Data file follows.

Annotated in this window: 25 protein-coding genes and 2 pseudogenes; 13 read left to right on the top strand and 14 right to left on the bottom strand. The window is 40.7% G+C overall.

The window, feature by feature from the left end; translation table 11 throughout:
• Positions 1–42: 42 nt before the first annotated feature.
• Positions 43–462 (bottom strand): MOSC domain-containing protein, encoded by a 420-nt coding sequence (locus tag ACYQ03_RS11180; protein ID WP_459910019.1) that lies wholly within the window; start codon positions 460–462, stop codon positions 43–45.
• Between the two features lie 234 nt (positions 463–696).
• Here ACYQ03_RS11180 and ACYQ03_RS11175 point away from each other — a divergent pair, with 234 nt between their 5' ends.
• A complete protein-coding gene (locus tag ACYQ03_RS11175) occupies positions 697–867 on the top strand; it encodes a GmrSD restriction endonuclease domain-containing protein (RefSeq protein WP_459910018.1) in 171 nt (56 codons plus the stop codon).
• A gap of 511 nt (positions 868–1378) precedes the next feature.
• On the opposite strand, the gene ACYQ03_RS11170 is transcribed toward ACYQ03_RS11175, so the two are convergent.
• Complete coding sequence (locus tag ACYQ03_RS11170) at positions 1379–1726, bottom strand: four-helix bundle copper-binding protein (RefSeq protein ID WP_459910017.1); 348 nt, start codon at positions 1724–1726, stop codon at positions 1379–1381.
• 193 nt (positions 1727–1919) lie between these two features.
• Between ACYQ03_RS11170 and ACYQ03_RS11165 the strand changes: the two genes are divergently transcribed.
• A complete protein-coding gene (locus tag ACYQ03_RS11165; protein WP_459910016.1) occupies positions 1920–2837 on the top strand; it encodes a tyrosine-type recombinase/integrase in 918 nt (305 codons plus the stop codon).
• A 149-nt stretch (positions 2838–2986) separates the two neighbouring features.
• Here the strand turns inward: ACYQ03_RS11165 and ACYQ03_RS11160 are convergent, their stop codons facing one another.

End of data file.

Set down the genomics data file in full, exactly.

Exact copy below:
Annotated in this window: 25 protein-coding genes and 2 pseudogenes; 13 read left to right on the top strand and 14 right to left on the bottom strand. The window is 40.7% G+C overall.

The window, feature by feature from the left end; translation table 11 throughout:
• Positions 1–42: 42 nt before the first annotated feature.
• Positions 43–462 (bottom strand): MOSC domain-containing protein, encoded by a 420-nt coding sequence (locus tag ACYQ03_RS11180; protein ID WP_459910019.1) that lies wholly within the window; start codon positions 460–462, stop codon positions 43–45.
• Between the two features lie 234 nt (positions 463–696).
• Here ACYQ03_RS11180 and ACYQ03_RS11175 point away from each other — a divergent pair, with 234 nt between their 5' ends.
• A complete protein-coding gene (locus tag ACYQ03_RS11175) occupies positions 697–867 on the top strand; it encodes a GmrSD restriction endonuclease domain-containing protein (RefSeq protein WP_459910018.1) in 171 nt (56 codons plus the stop codon).
• A gap of 511 nt (positions 868–1378) precedes the next feature.
• On the opposite strand, the gene ACYQ03_RS11170 is transcribed toward ACYQ03_RS11175, so the two are convergent.
• Complete coding sequence (locus tag ACYQ03_RS11170) at positions 1379–1726, bottom strand: four-helix bundle copper-binding protein (RefSeq protein ID WP_459910017.1); 348 nt, start codon at positions 1724–1726, stop codon at positions 1379–1381.
• 193 nt (positions 1727–1919) lie between these two features.
• Between ACYQ03_RS11170 and ACYQ03_RS11165 the strand changes: the two genes are divergently transcribed.
• A complete protein-coding gene (locus tag ACYQ03_RS11165; protein WP_459910016.1) occupies positions 1920–2837 on the top strand; it encodes a tyrosine-type recombinase/integrase in 918 nt (305 codons plus the stop codon).
• A 149-nt stretch (positions 2838–2986) separates the two neighbouring features.
• Here the strand turns inward: ACYQ03_RS11165 and ACYQ03_RS11160 are convergent, their stop codons facing one another.